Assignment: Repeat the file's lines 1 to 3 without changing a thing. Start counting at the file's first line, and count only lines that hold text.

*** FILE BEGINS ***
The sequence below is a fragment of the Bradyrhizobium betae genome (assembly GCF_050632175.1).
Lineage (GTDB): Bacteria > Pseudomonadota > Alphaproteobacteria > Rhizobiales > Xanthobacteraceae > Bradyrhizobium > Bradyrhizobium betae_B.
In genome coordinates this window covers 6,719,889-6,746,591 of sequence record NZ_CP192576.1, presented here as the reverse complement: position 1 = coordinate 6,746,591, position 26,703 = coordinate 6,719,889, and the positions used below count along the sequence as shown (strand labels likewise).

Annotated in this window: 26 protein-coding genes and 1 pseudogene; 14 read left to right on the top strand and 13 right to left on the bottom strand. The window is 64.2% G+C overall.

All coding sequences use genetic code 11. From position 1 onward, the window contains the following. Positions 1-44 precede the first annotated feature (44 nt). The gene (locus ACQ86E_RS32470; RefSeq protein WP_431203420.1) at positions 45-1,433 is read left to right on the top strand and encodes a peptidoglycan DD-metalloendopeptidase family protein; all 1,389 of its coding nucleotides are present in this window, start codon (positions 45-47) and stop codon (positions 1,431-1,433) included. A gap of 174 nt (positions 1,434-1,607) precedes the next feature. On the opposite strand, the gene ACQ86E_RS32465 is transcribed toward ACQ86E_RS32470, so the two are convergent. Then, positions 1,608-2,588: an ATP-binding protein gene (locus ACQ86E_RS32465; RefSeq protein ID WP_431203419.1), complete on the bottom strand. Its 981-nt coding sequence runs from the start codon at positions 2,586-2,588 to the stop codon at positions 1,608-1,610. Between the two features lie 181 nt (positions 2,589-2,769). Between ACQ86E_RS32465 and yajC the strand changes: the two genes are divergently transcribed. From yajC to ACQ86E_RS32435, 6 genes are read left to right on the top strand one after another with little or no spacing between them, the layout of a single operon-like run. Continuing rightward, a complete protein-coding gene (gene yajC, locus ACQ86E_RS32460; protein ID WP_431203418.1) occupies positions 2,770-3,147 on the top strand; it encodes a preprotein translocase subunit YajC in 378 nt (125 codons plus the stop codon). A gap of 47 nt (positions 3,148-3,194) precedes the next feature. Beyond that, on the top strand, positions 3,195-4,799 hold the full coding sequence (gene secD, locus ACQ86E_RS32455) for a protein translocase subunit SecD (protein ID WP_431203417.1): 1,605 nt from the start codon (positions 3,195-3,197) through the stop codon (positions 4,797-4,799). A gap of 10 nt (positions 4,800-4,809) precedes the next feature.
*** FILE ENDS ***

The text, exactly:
The sequence below is a fragment of the Bradyrhizobium betae genome (assembly GCF_050632175.1).
Lineage (GTDB): Bacteria > Pseudomonadota > Alphaproteobacteria > Rhizobiales > Xanthobacteraceae > Bradyrhizobium > Bradyrhizobium betae_B.
In genome coordinates this window covers 6,719,889-6,746,591 of sequence record NZ_CP192576.1, presented here as the reverse complement: position 1 = coordinate 6,746,591, position 26,703 = coordinate 6,719,889, and the positions used below count along the sequence as shown (strand labels likewise).